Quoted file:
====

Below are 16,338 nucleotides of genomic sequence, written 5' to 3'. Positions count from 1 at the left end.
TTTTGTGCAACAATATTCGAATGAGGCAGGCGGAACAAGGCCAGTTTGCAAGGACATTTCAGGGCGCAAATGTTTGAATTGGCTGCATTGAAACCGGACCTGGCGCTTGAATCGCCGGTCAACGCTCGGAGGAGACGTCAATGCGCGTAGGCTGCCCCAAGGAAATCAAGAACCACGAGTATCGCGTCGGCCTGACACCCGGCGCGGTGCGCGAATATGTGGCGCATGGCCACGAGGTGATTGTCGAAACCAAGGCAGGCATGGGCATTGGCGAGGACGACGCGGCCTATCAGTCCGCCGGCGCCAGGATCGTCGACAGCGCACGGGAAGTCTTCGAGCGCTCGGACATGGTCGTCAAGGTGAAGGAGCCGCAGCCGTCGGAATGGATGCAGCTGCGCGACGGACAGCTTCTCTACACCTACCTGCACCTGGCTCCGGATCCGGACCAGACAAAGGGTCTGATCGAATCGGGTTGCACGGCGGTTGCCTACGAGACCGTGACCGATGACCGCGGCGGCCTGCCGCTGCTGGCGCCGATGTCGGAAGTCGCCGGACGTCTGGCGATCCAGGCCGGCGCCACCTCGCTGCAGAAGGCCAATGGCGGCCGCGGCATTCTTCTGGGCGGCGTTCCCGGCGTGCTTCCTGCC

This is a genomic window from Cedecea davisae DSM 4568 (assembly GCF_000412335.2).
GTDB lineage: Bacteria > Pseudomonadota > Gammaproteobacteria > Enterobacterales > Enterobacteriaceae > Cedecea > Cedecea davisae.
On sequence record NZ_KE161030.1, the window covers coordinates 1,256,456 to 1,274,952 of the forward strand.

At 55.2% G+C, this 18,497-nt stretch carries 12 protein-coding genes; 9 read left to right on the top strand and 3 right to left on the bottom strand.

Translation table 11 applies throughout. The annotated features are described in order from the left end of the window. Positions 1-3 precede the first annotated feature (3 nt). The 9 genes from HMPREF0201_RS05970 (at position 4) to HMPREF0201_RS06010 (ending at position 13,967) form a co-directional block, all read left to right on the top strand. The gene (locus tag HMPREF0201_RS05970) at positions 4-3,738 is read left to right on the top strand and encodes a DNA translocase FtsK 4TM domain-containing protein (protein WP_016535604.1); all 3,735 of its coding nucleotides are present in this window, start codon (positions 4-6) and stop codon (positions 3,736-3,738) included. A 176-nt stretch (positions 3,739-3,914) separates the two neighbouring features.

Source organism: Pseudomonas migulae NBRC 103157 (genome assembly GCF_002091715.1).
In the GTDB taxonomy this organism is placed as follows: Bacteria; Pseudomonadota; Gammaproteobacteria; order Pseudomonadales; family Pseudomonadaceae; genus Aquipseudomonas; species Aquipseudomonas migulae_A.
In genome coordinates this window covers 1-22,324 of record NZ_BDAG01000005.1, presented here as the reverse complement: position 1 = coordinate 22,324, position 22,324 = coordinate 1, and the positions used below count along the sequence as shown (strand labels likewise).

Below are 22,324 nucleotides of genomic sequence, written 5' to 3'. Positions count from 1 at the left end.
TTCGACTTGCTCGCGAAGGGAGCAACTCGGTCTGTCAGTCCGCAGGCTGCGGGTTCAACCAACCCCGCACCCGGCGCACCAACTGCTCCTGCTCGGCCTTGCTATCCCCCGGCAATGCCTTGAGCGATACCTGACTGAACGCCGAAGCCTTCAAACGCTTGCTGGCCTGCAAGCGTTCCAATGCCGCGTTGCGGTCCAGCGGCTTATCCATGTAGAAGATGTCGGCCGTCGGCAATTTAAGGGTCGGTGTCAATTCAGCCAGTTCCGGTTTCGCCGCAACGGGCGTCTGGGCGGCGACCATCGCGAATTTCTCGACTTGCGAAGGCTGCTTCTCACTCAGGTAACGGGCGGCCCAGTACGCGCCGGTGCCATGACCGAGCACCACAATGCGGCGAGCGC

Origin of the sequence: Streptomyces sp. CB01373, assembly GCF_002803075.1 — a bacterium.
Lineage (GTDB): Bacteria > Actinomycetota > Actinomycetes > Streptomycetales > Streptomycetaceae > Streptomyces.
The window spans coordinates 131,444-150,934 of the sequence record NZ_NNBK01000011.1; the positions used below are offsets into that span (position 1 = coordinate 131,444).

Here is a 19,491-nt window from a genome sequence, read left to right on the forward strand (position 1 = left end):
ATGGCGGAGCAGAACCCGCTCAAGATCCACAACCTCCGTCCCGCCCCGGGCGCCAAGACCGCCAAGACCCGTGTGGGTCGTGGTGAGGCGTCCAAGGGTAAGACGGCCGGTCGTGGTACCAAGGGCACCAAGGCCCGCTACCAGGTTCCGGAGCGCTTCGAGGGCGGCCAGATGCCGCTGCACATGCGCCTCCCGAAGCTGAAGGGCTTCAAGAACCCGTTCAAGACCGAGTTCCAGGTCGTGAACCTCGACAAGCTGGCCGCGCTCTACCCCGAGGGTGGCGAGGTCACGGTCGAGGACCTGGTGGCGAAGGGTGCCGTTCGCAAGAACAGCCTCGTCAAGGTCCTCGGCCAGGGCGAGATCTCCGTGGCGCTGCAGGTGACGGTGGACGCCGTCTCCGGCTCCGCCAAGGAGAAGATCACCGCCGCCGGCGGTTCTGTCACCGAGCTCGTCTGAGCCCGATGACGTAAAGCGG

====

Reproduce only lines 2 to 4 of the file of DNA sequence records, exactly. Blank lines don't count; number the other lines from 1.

TTTTGTGCAACAATATTCGAATGAGGCAGGCGGAACAAGGCCAGTTTGCAAGGACATTTCAGGGCGCAAATGTTTGAATTGGCTGCATTGAAACCGGACCTGGCGCTTGAATCGCCGGTCAACGCTCGGAGGAGACGTCAATGCGCGTAGGCTGCCCCAAGGAAATCAAGAACCACGAGTATCGCGTCGGCCTGACACCCGGCGCGGTGCGCGAATATGTGGCGCATGGCCACGAGGTGATTGTCGAAACCAAGGCAGGCATGGGCATTGGCGAGGACGACGCGGCCTATCAGTCCGCCGGCGCCAGGATCGTCGACAGCGCACGGGAAGTCTTCGAGCGCTCGGACATGGTCGTCAAGGTGAAGGAGCCGCAGCCGTCGGAATGGATGCAGCTGCGCGACGGACAGCTTCTCTACACCTACCTGCACCTGGCTCCGGATCCGGACCAGACAAAGGGTCTGATCGAATCGGGTTGCACGGCGGTTGCCTACGAGACCGTGACCGATGACCGCGGCGGCCTGCCGCTGCTGGCGCCGATGTCGGAAGTCGCCGGACGTCTGGCGATCCAGGCCGGCGCCACCTCGCTGCAGAAGGCCAATGGCGGCCGCGGCATTCTTCTGGGCGGCGTTCCCGGCGTGCTTCCTGCC

This is a genomic window from Cedecea davisae DSM 4568 (assembly GCF_000412335.2).
GTDB lineage: Bacteria > Pseudomonadota > Gammaproteobacteria > Enterobacterales > Enterobacteriaceae > Cedecea > Cedecea davisae.